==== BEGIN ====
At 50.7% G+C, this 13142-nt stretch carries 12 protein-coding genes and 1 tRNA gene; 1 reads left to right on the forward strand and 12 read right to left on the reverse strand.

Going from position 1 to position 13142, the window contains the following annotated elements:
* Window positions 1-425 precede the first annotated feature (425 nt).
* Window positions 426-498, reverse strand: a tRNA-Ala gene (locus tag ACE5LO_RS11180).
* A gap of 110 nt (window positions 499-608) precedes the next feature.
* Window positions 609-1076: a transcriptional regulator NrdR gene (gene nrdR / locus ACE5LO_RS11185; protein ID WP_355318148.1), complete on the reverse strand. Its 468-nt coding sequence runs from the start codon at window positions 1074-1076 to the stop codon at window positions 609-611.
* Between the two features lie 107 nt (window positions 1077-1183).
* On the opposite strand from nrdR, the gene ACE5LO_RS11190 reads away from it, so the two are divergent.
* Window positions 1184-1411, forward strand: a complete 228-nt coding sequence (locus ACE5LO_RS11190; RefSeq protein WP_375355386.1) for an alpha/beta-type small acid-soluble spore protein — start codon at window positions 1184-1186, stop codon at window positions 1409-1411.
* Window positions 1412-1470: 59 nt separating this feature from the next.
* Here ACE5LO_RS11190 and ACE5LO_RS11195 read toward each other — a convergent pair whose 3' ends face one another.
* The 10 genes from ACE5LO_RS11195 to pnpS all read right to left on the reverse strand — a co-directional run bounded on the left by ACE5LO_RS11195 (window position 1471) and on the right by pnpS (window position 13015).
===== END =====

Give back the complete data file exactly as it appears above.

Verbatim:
At 50.7% G+C, this 13142-nt stretch carries 12 protein-coding genes and 1 tRNA gene; 1 reads left to right on the forward strand and 12 read right to left on the reverse strand.

Going from position 1 to position 13142, the window contains the following annotated elements:
* Window positions 1-425 precede the first annotated feature (425 nt).
* Window positions 426-498, reverse strand: a tRNA-Ala gene (locus tag ACE5LO_RS11180).
* A gap of 110 nt (window positions 499-608) precedes the next feature.
* Window positions 609-1076: a transcriptional regulator NrdR gene (gene nrdR / locus ACE5LO_RS11185; protein ID WP_355318148.1), complete on the reverse strand. Its 468-nt coding sequence runs from the start codon at window positions 1074-1076 to the stop codon at window positions 609-611.
* Between the two features lie 107 nt (window positions 1077-1183).
* On the opposite strand from nrdR, the gene ACE5LO_RS11190 reads away from it, so the two are divergent.
* Window positions 1184-1411, forward strand: a complete 228-nt coding sequence (locus ACE5LO_RS11190; RefSeq protein WP_375355386.1) for an alpha/beta-type small acid-soluble spore protein — start codon at window positions 1184-1186, stop codon at window positions 1409-1411.
* Window positions 1412-1470: 59 nt separating this feature from the next.
* Here ACE5LO_RS11190 and ACE5LO_RS11195 read toward each other — a convergent pair whose 3' ends face one another.
* The 10 genes from ACE5LO_RS11195 to pnpS all read right to left on the reverse strand — a co-directional run bounded on the left by ACE5LO_RS11195 (window position 1471) and on the right by pnpS (window position 13015).